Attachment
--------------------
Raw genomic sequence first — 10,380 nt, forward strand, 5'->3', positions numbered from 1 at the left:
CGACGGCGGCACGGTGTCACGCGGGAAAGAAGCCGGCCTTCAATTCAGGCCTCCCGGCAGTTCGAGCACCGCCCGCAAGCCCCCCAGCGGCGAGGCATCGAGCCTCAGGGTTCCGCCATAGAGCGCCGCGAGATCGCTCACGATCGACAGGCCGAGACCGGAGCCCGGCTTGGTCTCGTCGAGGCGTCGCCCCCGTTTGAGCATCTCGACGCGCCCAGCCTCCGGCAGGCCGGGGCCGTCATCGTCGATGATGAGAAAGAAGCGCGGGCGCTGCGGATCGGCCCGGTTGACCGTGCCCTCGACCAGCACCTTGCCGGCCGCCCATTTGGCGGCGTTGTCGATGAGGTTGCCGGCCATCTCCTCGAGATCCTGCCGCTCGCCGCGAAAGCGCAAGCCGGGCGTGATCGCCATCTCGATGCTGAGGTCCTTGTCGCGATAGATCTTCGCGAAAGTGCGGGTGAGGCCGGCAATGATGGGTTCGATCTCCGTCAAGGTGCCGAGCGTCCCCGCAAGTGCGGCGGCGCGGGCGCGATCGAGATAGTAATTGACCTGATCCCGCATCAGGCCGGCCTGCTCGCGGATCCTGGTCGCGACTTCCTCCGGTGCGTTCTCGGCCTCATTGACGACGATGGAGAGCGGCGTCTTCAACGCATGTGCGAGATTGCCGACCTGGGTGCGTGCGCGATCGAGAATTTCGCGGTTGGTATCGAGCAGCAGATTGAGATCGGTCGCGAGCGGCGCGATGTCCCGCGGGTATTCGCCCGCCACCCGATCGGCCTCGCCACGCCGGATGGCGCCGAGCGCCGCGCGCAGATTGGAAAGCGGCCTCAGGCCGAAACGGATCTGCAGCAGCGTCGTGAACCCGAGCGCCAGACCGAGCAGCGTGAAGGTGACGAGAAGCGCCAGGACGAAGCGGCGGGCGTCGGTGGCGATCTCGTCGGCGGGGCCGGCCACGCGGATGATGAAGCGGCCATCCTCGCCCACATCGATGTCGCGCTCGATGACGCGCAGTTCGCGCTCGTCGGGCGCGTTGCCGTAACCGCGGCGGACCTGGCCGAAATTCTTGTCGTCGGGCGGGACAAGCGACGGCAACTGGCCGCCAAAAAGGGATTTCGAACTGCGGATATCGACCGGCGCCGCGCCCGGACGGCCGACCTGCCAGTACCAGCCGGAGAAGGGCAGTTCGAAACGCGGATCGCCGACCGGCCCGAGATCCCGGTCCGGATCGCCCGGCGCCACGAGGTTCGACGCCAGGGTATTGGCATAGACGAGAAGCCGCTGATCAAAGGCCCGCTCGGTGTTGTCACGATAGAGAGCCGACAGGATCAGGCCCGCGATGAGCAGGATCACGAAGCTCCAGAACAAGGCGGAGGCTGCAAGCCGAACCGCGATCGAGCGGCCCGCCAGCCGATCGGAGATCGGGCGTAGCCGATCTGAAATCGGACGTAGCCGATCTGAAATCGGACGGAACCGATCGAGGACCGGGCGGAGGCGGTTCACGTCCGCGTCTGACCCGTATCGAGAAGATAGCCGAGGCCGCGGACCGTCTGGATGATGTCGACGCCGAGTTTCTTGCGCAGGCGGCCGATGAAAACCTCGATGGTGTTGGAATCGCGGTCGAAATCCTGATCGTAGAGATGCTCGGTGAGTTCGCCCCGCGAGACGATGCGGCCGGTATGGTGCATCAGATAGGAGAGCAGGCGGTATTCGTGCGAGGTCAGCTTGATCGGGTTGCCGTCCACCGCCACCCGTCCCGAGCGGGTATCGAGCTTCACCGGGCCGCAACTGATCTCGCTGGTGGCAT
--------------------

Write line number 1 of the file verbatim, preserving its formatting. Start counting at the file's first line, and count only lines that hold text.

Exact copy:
Raw genomic sequence first — 10,380 nt, forward strand, 5'->3', positions numbered from 1 at the left: